Tuesday, May 8, 2007


LAS VEGAS - Oscar De La Hoya was the last one to arrive at Saturday’s post fight press conference held inside the MGM Grand Garden Arena.

Richard Schaefer, CEO of Golden Boy Promotions was on the dais and he interrupted Floyd Mayweather, Jr. to introduce De La Hoya. In his thick and heavy Swiss accent, the boyish faced Schaefer announced: “Ladiez and zentlemen, pleeze give a big hand for zee Golden Boy, Oscor Dee La Hoya!”

Only an hour earlier, De La Hoya had been out-pointed again in another blockbuster fight, and already the deep lines of disappointment had etched themselves into his handsome face. It was all finally over and after several months of promotion, many long weeks spent in training camp and after answering thousands of questions this odyssey was near its end.

De La Hoya and Schaefer knew now that if this was to be the fight that was going to save boxing it was going to have to do so with Oscar De La Hoya as the loser by split-decision.

Flanked by business partners and former foes Bernard Hopkins and Shane Mosley, and attired in a gray, pinstripe suit and off white shirt, a tie-less De La Hoya addressed the assembled media. His face showed the red scrapes of the twelve rounds he had just spent in the ring with “Pretty Boy” Floyd.

De La Hoya slowly made his way to the microphone and solemnly declared; “I don’t feel like a loser, because I came to do what I had to do.”

His words were measured due to the fact that he and Schaefer’s stated mission is to clean up boxing, make it appealing again to long absent corporate sponsors and remove the bad taste that is usually left in the mouths of many fans after controversial decisions rendered by Las Vegas judges. As a result, De La Hoya didn’t want to call into question the decision of the officials that went against him. “They are professionals and you just have to respect the judges at this point,” said an obviously peeved De La Hoya through pursed lips.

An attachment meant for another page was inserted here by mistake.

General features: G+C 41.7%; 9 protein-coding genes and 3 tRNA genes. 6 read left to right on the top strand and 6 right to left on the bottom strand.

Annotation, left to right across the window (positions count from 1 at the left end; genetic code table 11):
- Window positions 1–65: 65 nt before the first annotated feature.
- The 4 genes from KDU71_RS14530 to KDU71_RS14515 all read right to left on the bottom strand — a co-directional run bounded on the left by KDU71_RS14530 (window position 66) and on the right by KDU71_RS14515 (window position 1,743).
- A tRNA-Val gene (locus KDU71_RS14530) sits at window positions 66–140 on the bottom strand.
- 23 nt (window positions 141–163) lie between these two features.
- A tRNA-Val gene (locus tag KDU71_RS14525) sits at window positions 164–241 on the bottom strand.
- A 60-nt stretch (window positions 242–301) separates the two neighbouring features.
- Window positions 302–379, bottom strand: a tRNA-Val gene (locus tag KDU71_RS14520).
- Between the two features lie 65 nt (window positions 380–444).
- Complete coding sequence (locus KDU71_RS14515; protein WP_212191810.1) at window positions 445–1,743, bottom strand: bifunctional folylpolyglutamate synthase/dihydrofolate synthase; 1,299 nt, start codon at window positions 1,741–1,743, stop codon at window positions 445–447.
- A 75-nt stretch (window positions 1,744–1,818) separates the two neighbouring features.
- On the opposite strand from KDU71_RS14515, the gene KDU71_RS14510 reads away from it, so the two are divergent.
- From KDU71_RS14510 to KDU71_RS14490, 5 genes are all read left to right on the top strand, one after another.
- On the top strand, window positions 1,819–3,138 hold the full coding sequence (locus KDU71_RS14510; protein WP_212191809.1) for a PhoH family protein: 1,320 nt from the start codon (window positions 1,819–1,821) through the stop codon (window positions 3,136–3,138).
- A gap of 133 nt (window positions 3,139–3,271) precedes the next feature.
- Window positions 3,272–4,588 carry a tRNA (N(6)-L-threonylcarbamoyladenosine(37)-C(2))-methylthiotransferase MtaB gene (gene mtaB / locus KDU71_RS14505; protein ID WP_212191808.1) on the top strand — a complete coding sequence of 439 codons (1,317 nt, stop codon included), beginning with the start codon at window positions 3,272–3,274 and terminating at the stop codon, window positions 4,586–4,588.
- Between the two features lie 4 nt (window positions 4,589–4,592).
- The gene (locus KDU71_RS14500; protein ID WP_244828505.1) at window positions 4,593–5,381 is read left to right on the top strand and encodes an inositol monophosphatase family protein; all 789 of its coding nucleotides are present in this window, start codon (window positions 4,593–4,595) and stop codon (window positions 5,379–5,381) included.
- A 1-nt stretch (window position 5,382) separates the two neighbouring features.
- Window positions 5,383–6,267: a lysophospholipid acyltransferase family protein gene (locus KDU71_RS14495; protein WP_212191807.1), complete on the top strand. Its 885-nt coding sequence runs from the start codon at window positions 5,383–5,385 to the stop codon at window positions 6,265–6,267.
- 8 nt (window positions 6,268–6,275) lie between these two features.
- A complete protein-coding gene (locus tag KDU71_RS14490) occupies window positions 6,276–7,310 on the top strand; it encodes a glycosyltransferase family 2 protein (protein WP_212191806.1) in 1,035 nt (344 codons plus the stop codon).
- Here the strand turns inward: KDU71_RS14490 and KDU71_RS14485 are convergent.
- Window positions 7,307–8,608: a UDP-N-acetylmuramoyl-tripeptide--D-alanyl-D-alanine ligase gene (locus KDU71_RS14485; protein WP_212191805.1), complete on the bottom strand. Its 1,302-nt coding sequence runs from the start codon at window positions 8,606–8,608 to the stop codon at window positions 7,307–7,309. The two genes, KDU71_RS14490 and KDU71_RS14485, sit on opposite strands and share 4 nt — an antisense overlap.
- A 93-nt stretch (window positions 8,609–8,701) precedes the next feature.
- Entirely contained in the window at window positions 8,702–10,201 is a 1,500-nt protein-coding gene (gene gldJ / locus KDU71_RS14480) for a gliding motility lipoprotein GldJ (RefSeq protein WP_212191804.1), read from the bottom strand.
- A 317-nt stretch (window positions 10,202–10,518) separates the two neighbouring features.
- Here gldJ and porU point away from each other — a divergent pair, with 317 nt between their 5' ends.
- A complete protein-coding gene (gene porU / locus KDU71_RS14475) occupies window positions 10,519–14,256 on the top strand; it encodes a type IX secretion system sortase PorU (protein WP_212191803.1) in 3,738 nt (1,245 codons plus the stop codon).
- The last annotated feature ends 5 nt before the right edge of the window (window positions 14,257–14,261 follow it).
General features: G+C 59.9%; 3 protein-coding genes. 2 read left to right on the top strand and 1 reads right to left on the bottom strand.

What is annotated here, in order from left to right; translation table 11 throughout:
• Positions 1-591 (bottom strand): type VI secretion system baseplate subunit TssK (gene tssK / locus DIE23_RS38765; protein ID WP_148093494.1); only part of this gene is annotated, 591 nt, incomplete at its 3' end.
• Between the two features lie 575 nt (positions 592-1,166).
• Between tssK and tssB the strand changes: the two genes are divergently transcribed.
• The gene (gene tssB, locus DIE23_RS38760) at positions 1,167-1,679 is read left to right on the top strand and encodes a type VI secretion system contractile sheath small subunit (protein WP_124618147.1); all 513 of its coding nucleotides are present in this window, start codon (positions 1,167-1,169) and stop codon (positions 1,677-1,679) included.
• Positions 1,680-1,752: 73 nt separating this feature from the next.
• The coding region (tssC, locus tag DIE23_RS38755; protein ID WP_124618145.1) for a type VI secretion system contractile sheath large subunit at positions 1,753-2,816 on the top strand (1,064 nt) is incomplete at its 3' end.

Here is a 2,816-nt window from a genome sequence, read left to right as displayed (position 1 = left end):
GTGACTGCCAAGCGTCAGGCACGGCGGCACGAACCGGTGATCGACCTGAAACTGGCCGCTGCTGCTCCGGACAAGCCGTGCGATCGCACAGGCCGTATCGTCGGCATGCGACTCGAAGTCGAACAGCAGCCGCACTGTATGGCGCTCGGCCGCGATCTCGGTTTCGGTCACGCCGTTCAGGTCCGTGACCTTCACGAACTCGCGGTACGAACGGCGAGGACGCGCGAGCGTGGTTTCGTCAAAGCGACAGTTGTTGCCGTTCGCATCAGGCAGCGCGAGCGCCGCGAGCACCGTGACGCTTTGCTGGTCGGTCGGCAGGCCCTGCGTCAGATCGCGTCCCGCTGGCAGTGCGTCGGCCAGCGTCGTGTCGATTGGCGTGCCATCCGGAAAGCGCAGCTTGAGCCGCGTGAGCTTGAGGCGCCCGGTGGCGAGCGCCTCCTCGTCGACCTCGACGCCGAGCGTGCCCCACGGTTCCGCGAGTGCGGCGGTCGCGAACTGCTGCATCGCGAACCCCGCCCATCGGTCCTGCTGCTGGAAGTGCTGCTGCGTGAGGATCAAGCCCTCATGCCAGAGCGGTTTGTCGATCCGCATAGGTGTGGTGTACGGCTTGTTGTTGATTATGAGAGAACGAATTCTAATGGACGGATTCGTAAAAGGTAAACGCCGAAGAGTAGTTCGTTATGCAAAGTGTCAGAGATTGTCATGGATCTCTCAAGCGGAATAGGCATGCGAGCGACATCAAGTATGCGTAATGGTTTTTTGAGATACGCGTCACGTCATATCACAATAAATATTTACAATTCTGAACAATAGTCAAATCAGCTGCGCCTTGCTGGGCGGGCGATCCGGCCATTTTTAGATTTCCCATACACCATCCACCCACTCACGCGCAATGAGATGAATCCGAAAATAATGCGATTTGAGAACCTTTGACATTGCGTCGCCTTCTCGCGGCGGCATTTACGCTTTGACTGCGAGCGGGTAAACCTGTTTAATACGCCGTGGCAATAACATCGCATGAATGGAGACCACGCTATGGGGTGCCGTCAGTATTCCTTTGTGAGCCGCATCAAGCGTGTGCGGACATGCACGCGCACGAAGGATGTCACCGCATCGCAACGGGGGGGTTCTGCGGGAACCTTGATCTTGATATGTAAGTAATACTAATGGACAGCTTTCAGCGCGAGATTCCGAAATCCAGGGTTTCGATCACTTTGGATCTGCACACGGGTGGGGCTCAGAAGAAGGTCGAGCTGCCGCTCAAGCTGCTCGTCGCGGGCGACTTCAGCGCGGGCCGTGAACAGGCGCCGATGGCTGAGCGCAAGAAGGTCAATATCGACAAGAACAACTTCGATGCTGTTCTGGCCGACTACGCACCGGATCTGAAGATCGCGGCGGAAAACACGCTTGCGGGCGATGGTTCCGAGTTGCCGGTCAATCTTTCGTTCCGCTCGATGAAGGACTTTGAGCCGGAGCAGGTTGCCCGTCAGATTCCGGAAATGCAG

It ended up being a very close fight and it was closer than many of the cynics figured. Most believed Mayweather would win in a near shutout and the odds at the Vegas sportsbooks favored Mayweather from the time the bout was first announced several months earlier right up until the first bell. On the day of the fight, a quick check of the odds at 7:00 am and again at 3:00 pm at the MGM Grand sportsbook revealed no movement one way or the other.

The official judges scores after twelve rounds were 8-4 in rounds for Mayweather by Chuck Giampa, 7-5 in rounds for Mayweather by Jerry Roth, while Tommy Kaczmarek, who I saw show up at the arena at 4:30 pm, went the other way and saw it 7-5 in rounds for De La Hoya.

Oscar felt he won the fight and said so as he nursed his bruised ego. “I landed the harder, crisper punches and I felt when I landed my punches I could see I was hurting him. If I hadn't pressed the fight, there would be no fight.”

Despite De La Hoya’s strong personal views of the night, a quick survey of press row told much the same story as the official judges.

Only Ron Borges of the Boston Globe had it 7-5 for De La Hoya while Kevin Iole of Yahoo! Sports had it dead even at 6-6. Michael Katz of boxingtalk.com had it 8-4 for Mayweather. “And I was bending over backwards to give De La Hoya that many rounds,” chimed the curmudgeonly Katz. Michael Marley of boxingconfidential.com had it for Mayweather, although I never did get his official score, but by looking over his shoulder he appeared to have it about 8-4 for the “Pretty Boy”. My card ended up reading 6 rounds for Mayweather, 5 for De La Hoya with one round scored for a guy named “even”.

But before the ink was dry on the official scorecard of the Nevada State Athletic Commission, Richard Schaefer, in a Don King (post Mike Tyson versus Buster Douglas) moment, caused a momentary stir in press row when he claimed the scoresheet was tallied incorrectly and that in fact De La Hoya was the winner.